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The First World War is raging, and in the USA there is a huge demand for copper, so much that the deepest mines on record have been dug for it. At a depth of forty thousand feet a track of fossilized footprints are found. Footprints shaped like shoes, three inches long. Two mining engineers go down and discover not only are there footprints down there, but several more than previously reported.

A few days later the miners refuse to work in that shaft. They say they’ve seen a man-shaped figure, eighteen inches high, walk through solid stone. The engineers see more fossil tracks, tracks that definitely weren’t there the last time they looked. They hide, and finally catch a glimpse of one of the beings, passing through stone and leaving footprints in their wake:

The tiny thing was dressed in some sort of shiny stuff, like metal, that crisscrossed it in strips. It reminded me of something, and finally I got it. Our early airmen, trying for altitude records high in the stratosphere, had laced their bodies with heavy canvas strips to keep them from disrupting outward in the lessened pressure of the heights. The metallic-looking strips lacing this little body looked like those.

“It must be that the thing comes from depths that make this forty-thousand-foot level seem high and rarefied,” I whispered.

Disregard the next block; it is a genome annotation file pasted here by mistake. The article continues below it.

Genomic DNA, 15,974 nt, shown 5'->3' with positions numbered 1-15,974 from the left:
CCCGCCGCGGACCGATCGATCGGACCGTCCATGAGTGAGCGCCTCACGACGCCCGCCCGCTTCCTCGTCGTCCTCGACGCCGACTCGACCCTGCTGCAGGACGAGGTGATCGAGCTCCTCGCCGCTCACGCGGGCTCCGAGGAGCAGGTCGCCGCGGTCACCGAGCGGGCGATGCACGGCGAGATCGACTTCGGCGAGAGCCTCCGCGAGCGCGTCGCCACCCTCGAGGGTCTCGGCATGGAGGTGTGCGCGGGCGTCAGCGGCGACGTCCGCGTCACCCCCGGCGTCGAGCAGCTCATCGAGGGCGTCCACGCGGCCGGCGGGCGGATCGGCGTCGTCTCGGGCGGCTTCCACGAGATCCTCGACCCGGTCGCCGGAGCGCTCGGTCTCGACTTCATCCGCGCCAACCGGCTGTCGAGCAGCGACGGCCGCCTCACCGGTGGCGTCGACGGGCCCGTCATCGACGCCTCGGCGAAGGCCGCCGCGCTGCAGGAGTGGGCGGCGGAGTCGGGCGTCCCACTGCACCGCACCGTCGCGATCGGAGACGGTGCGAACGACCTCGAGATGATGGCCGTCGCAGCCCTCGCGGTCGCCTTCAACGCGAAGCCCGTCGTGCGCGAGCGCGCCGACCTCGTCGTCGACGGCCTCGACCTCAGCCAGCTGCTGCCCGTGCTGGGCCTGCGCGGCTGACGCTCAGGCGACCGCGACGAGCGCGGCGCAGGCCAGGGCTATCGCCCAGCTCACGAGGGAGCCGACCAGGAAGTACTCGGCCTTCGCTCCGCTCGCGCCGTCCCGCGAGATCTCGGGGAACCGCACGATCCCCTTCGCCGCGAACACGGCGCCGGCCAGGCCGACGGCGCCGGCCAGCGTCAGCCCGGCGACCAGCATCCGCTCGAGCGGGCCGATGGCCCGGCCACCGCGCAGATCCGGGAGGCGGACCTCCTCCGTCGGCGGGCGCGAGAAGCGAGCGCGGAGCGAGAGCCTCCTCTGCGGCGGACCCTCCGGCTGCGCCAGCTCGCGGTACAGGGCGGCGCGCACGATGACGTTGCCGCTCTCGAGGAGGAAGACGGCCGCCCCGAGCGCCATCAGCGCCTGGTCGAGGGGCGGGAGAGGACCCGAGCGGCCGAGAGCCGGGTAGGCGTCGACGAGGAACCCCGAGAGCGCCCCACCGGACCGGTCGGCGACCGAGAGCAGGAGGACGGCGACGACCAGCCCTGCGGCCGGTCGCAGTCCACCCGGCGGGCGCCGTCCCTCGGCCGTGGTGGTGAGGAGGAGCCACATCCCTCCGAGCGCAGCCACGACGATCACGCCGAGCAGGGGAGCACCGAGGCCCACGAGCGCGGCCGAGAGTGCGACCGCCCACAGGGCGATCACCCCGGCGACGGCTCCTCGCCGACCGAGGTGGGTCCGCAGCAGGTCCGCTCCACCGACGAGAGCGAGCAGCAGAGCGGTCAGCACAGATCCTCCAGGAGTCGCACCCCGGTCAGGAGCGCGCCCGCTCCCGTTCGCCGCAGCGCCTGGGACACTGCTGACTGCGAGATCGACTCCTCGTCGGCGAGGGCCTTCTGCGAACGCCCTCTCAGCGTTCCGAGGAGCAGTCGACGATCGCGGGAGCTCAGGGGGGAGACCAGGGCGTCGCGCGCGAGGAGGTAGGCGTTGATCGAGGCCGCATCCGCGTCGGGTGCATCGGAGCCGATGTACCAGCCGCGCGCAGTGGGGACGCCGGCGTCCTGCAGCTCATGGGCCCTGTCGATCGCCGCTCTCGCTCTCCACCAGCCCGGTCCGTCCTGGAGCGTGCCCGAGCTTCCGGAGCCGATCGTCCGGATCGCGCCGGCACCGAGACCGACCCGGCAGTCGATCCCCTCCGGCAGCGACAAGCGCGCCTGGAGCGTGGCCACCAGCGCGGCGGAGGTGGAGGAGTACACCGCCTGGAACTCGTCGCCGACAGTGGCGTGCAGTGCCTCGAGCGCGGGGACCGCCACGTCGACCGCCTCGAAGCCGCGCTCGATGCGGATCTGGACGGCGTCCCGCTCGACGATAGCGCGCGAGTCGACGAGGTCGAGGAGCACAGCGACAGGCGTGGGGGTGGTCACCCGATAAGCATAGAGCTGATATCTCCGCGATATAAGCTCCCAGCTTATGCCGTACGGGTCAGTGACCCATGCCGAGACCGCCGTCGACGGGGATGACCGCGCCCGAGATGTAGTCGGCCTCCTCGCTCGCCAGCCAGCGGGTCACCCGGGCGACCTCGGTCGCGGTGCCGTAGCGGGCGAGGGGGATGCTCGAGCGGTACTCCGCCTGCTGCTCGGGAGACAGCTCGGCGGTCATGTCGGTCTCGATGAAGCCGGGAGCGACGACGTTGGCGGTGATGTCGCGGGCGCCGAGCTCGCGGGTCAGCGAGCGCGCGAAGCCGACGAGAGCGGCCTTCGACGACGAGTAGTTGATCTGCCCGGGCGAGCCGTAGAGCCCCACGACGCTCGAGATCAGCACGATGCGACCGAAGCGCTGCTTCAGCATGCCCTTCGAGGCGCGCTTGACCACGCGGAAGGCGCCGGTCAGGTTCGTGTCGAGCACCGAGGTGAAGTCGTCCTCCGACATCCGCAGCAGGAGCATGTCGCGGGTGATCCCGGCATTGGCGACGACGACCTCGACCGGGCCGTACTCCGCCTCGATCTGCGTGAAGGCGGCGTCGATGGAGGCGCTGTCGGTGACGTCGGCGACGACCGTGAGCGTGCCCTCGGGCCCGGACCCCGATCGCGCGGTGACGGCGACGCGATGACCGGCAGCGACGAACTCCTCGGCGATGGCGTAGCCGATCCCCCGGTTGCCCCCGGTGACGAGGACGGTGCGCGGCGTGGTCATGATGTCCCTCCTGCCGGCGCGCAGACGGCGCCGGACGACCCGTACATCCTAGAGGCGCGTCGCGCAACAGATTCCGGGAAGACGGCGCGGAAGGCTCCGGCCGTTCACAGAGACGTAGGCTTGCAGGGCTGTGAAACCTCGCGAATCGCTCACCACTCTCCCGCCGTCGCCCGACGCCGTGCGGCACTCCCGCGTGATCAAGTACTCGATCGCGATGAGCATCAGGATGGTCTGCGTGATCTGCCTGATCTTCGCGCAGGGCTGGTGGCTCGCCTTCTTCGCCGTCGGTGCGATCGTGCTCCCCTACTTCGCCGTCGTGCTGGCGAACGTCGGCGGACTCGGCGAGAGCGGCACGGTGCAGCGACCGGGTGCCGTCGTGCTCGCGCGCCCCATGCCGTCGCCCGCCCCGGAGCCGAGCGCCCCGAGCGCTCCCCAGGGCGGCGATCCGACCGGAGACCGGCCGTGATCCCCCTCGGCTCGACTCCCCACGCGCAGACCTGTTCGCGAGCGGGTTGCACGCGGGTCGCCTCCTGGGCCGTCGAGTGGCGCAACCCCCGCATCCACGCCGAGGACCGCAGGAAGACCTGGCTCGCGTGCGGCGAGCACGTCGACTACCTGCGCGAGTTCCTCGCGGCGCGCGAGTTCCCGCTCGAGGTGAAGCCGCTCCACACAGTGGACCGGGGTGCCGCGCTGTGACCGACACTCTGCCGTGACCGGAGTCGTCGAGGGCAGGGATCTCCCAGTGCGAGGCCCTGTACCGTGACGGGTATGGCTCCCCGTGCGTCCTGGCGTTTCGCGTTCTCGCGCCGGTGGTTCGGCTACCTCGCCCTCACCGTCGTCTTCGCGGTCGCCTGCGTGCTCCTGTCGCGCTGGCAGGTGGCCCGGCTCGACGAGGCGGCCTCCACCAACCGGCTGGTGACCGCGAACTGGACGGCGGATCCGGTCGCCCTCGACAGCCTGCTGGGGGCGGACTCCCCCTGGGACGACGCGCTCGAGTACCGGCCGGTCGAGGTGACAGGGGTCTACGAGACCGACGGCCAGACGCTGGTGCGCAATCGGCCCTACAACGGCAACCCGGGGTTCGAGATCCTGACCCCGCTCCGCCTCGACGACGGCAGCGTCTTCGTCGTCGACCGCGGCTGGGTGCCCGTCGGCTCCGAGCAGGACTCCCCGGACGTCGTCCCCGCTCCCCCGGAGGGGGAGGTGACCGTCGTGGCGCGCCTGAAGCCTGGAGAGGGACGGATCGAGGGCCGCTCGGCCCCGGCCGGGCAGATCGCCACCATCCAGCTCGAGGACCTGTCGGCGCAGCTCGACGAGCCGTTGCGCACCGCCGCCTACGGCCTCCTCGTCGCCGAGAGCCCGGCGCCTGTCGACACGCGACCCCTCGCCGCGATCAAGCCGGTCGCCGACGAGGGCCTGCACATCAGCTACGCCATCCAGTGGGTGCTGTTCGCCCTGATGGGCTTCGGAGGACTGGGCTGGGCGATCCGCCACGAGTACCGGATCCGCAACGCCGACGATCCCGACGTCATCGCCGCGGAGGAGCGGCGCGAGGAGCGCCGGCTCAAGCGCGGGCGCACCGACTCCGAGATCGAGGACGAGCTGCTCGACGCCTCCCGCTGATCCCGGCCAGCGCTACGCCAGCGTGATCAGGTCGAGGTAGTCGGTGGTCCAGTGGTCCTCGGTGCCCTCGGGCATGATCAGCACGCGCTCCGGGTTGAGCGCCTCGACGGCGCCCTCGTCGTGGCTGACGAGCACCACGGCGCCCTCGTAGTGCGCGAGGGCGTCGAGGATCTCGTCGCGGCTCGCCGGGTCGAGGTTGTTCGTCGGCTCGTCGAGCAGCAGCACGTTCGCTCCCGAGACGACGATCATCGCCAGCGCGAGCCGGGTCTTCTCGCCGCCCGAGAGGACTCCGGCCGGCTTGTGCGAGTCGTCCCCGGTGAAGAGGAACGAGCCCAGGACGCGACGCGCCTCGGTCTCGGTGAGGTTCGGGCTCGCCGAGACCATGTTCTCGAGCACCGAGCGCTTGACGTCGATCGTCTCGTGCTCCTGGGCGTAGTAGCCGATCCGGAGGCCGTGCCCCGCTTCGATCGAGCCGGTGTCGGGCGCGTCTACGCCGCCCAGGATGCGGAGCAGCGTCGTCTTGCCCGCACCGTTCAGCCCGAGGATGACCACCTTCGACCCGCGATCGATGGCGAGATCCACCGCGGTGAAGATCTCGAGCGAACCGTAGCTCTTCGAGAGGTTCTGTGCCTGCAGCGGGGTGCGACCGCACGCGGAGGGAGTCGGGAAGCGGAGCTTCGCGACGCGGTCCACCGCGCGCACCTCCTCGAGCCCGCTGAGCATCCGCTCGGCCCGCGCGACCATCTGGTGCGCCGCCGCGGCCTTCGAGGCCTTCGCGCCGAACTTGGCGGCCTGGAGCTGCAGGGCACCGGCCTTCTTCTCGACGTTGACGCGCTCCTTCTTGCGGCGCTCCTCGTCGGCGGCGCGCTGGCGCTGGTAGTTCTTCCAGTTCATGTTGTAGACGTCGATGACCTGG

There’s something I find really appealing about these beings. Their insubstantiality is a much more plausible spin on the classic ‘intelligent race beneath the surface’ trope than usual, and I like that the humans are encountering explorers rather than the civilisation proper. And though the creatures turn out to be dangerous, the engineers initially can’t do anything: There was something deadly about those eyes peering at us through the misty concrete. Something that would have sent our hands leaping for our guns had not the thing been so little. You can’t physically fear a doll only a foot and a half high.

The Microscopic Giants by Paul Ernst

Availability: print, scanned magazine pages online

Word count: 6,200

First published: Thrilling Wonder Stories, Oct 1936

Where to find it: Scans of the original magazine publication are available on PulpGen as a PDF download here.

Science Fiction Terror Tales, edited by Groff Conklin, 1970, Pocket Books

Alfred Hitchcock’s Monster Museum, edited by Alfred Hitchcock, 1981, Fontana Lions

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